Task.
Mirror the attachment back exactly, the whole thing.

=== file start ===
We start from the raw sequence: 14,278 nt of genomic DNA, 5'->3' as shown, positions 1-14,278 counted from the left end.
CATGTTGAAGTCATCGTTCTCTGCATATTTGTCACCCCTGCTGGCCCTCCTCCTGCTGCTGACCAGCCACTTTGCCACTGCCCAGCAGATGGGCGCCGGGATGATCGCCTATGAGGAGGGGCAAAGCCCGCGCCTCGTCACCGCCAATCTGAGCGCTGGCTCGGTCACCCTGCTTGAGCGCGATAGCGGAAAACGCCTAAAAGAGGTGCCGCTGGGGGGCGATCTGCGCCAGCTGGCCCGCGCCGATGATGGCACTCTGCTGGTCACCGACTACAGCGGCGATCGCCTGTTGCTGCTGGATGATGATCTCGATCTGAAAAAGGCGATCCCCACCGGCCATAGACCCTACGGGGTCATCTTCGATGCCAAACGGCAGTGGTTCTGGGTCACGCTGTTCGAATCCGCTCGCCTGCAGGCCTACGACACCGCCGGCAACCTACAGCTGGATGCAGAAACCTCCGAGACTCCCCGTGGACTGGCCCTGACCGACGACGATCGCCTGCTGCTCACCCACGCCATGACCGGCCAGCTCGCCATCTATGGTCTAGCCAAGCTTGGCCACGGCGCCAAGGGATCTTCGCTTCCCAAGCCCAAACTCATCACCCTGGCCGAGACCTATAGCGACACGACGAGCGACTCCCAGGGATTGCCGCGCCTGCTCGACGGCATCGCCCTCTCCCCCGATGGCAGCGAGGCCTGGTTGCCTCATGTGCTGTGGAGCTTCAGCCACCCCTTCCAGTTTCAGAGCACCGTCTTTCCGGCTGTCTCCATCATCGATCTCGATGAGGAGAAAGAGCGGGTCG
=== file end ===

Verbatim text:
We start from the raw sequence: 14,278 nt of genomic DNA, 5'->3' as shown, positions 1-14,278 counted from the left end.
CATGTTGAAGTCATCGTTCTCTGCATATTTGTCACCCCTGCTGGCCCTCCTCCTGCTGCTGACCAGCCACTTTGCCACTGCCCAGCAGATGGGCGCCGGGATGATCGCCTATGAGGAGGGGCAAAGCCCGCGCCTCGTCACCGCCAATCTGAGCGCTGGCTCGGTCACCCTGCTTGAGCGCGATAGCGGAAAACGCCTAAAAGAGGTGCCGCTGGGGGGCGATCTGCGCCAGCTGGCCCGCGCCGATGATGGCACTCTGCTGGTCACCGACTACAGCGGCGATCGCCTGTTGCTGCTGGATGATGATCTCGATCTGAAAAAGGCGATCCCCACCGGCCATAGACCCTACGGGGTCATCTTCGATGCCAAACGGCAGTGGTTCTGGGTCACGCTGTTCGAATCCGCTCGCCTGCAGGCCTACGACACCGCCGGCAACCTACAGCTGGATGCAGAAACCTCCGAGACTCCCCGTGGACTGGCCCTGACCGACGACGATCGCCTGCTGCTCACCCACGCCATGACCGGCCAGCTCGCCATCTATGGTCTAGCCAAGCTTGGCCACGGCGCCAAGGGATCTTCGCTTCCCAAGCCCAAACTCATCACCCTGGCCGAGACCTATAGCGACACGACGAGCGACTCCCAGGGATTGCCGCGCCTGCTCGACGGCATCGCCCTCTCCCCCGATGGCAGCGAGGCCTGGTTGCCTCATGTGCTGTGGAGCTTCAGCCACCCCTTCCAGTTTCAGAGCACCGTCTTTCCGGCTGTCTCCATCATCGATCTCGATGAGGAGAAAGAGCGGGTCG